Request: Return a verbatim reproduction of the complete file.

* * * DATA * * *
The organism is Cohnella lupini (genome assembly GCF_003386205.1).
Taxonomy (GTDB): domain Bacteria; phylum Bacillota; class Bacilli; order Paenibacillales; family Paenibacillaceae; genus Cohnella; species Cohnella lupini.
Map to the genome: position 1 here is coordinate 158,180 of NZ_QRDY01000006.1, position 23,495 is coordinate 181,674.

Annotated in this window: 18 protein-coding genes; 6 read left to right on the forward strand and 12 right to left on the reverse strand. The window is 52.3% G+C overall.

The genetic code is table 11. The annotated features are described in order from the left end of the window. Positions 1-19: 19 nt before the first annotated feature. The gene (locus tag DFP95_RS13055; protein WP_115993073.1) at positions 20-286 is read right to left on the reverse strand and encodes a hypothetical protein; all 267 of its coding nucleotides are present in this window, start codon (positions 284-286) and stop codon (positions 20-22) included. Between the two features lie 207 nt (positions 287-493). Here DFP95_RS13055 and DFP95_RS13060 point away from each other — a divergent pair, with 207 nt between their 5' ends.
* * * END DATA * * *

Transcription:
The organism is Cohnella lupini (genome assembly GCF_003386205.1).
Taxonomy (GTDB): domain Bacteria; phylum Bacillota; class Bacilli; order Paenibacillales; family Paenibacillaceae; genus Cohnella; species Cohnella lupini.
Map to the genome: position 1 here is coordinate 158,180 of NZ_QRDY01000006.1, position 23,495 is coordinate 181,674.

Annotated in this window: 18 protein-coding genes; 6 read left to right on the forward strand and 12 right to left on the reverse strand. The window is 52.3% G+C overall.

The genetic code is table 11. The annotated features are described in order from the left end of the window. Positions 1-19: 19 nt before the first annotated feature. The gene (locus tag DFP95_RS13055; protein WP_115993073.1) at positions 20-286 is read right to left on the reverse strand and encodes a hypothetical protein; all 267 of its coding nucleotides are present in this window, start codon (positions 284-286) and stop codon (positions 20-22) included. Between the two features lie 207 nt (positions 287-493). Here DFP95_RS13055 and DFP95_RS13060 point away from each other — a divergent pair, with 207 nt between their 5' ends.